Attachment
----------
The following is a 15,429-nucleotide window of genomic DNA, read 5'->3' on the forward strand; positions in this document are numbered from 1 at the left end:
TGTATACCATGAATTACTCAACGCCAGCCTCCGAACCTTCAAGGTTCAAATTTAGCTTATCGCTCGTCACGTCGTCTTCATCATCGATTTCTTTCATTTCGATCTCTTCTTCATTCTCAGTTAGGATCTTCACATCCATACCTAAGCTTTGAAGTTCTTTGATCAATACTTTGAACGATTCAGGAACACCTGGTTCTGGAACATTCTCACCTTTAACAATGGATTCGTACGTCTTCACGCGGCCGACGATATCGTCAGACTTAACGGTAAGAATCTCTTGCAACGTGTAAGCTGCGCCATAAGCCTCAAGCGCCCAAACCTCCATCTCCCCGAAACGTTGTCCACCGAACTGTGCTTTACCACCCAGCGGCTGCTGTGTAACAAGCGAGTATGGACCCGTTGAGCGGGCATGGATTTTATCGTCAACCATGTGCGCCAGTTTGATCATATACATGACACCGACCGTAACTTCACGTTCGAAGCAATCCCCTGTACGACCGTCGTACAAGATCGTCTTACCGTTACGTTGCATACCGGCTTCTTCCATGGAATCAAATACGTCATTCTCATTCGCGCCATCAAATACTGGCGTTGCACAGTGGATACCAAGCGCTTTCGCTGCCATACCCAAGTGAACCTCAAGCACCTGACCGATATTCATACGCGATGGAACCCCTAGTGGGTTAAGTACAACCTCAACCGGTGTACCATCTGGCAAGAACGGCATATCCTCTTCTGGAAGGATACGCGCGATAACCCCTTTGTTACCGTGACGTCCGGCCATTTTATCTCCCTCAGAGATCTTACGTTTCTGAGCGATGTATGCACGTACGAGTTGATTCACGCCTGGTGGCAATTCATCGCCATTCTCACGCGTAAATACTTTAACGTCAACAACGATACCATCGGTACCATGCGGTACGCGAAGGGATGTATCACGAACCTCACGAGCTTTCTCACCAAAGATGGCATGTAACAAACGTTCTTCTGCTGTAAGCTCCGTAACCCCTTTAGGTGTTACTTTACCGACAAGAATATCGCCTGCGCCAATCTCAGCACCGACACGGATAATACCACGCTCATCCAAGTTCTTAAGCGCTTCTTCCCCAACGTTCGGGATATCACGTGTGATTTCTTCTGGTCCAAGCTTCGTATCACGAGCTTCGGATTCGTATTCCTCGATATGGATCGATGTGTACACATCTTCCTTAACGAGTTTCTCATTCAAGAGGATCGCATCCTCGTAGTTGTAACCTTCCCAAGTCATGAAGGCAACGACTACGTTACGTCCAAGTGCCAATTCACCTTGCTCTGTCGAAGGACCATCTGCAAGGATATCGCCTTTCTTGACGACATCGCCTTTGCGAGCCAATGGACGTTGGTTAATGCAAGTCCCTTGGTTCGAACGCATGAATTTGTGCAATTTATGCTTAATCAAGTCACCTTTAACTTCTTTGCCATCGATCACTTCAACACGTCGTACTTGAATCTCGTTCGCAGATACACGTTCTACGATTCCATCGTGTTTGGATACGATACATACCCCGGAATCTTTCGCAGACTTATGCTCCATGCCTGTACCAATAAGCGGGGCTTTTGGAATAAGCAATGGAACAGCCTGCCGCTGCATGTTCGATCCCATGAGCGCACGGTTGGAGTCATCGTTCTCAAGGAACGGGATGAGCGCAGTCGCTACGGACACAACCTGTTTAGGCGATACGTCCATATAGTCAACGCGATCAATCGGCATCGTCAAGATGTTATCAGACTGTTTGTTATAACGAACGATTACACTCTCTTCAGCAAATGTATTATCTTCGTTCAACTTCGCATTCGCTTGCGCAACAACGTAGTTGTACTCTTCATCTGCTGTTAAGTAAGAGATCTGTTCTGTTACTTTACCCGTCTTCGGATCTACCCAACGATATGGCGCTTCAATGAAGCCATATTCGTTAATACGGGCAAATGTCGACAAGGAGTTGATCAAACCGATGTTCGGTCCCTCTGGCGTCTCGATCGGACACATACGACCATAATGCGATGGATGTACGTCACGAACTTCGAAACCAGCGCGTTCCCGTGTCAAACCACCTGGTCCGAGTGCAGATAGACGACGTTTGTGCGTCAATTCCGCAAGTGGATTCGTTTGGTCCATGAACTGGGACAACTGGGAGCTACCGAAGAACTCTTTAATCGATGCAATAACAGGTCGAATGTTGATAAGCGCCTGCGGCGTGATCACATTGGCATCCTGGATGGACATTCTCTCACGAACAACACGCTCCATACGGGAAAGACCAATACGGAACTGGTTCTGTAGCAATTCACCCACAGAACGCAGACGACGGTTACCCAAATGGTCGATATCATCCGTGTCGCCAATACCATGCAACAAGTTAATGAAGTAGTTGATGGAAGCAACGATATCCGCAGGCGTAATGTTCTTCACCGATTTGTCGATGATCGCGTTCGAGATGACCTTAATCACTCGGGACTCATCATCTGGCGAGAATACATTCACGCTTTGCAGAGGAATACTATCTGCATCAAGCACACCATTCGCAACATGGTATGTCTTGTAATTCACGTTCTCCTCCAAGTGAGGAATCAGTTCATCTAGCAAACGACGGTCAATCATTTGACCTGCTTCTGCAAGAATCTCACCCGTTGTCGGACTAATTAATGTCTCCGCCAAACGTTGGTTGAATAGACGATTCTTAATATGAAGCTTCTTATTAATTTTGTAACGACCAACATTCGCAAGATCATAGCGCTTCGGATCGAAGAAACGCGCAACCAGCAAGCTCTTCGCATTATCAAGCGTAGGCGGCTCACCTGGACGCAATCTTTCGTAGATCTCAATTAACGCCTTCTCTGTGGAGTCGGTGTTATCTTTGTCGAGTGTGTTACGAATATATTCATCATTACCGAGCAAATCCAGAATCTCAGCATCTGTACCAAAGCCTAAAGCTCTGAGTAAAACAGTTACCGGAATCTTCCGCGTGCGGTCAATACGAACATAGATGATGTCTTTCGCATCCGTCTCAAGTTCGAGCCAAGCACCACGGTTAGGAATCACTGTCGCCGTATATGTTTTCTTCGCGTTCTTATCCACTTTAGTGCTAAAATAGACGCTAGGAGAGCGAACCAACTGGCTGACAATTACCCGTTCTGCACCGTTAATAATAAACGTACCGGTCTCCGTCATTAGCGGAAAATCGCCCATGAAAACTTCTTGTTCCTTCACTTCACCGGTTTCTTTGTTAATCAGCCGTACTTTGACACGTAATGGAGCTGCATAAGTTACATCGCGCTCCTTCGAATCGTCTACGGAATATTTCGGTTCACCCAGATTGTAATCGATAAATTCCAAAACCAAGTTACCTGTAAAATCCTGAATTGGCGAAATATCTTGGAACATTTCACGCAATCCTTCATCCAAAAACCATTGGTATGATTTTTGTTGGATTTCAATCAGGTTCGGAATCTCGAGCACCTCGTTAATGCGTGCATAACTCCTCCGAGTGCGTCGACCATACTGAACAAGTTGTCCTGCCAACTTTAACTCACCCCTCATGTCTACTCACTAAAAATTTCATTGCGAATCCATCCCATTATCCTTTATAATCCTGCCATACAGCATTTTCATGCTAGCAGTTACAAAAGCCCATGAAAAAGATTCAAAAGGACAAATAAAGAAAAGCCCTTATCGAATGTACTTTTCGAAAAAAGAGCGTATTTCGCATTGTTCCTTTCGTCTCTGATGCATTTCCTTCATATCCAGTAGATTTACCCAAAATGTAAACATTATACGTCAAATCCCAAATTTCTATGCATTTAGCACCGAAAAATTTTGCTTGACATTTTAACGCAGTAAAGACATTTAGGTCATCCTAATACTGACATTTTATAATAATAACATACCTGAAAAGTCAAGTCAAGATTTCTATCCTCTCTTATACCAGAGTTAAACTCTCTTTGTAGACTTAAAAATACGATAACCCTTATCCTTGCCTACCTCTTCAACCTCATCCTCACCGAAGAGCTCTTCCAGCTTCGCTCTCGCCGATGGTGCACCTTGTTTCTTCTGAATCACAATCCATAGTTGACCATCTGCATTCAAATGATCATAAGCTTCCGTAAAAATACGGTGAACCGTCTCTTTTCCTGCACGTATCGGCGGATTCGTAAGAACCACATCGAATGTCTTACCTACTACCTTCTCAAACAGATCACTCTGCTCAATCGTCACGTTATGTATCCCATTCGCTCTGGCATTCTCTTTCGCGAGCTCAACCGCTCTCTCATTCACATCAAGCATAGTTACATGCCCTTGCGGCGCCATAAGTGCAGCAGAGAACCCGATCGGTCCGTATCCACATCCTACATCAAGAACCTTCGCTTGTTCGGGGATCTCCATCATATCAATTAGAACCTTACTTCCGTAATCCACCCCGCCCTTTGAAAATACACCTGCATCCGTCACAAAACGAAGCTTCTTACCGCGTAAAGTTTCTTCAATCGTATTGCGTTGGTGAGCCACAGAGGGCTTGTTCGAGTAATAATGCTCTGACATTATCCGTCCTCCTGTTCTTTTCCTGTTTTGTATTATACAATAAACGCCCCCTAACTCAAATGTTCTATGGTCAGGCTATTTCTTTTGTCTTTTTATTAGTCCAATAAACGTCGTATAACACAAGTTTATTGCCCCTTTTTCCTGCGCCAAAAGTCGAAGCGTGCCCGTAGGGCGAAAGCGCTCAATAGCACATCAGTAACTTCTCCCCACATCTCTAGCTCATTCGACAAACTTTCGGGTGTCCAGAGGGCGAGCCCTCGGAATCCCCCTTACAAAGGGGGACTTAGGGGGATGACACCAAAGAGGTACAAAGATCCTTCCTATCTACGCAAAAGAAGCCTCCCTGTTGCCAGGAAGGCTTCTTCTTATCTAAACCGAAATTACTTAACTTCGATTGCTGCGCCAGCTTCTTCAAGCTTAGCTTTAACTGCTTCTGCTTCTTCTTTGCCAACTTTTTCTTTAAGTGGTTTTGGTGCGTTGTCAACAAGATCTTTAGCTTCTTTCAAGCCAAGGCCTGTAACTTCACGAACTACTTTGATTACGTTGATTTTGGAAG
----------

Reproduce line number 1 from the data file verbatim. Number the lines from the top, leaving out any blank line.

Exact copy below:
The following is a 15,429-nucleotide window of genomic DNA, read 5'->3' on the forward strand; positions in this document are numbered from 1 at the left end: